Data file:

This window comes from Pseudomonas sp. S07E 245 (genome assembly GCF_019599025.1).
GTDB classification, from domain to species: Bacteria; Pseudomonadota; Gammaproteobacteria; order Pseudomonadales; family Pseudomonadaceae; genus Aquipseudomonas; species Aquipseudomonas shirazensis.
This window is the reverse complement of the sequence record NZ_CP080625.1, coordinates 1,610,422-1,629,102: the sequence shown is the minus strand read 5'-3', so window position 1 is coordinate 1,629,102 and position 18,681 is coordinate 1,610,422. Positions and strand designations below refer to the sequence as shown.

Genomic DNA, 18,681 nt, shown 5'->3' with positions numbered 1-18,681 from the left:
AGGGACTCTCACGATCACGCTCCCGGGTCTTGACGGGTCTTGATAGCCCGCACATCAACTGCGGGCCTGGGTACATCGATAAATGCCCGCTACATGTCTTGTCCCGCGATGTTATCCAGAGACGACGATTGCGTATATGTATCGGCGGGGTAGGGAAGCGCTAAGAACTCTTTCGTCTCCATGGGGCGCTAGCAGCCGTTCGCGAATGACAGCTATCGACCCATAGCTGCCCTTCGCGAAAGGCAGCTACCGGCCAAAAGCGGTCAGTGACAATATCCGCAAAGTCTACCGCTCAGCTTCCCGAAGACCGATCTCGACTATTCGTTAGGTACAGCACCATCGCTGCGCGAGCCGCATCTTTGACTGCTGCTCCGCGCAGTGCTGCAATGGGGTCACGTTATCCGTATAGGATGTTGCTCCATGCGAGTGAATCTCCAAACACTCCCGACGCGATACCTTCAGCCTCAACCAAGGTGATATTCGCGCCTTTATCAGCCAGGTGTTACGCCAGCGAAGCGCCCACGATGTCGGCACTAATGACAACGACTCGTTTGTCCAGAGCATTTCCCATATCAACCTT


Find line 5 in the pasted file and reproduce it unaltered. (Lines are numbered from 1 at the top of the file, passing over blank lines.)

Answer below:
AGGGACTCTCACGATCACGCTCCCGGGTCTTGACGGGTCTTGATAGCCCGCACATCAACTGCGGGCCTGGGTACATCGATAAATGCCCGCTACATGTCTTGTCCCGCGATGTTATCCAGAGACGACGATTGCGTATATGTATCGGCGGGGTAGGGAAGCGCTAAGAACTCTTTCGTCTCCATGGGGCGCTAGCAGCCGTTCGCGAATGACAGCTATCGACCCATAGCTGCCCTTCGCGAAAGGCAGCTACCGGCCAAAAGCGGTCAGTGACAATATCCGCAAAGTCTACCGCTCAGCTTCCCGAAGACCGATCTCGACTATTCGTTAGGTACAGCACCATCGCTGCGCGAGCCGCATCTTTGACTGCTGCTCCGCGCAGTGCTGCAATGGGGTCACGTTATCCGTATAGGATGTTGCTCCATGCGAGTGAATCTCCAAACACTCCCGACGCGATACCTTCAGCCTCAACCAAGGTGATATTCGCGCCTTTATCAGCCAGGTGTTACGCCAGCGAAGCGCCCACGATGTCGGCACTAATGACAACGACTCGTTTGTCCAGAGCATTTCCCATATCAACCTT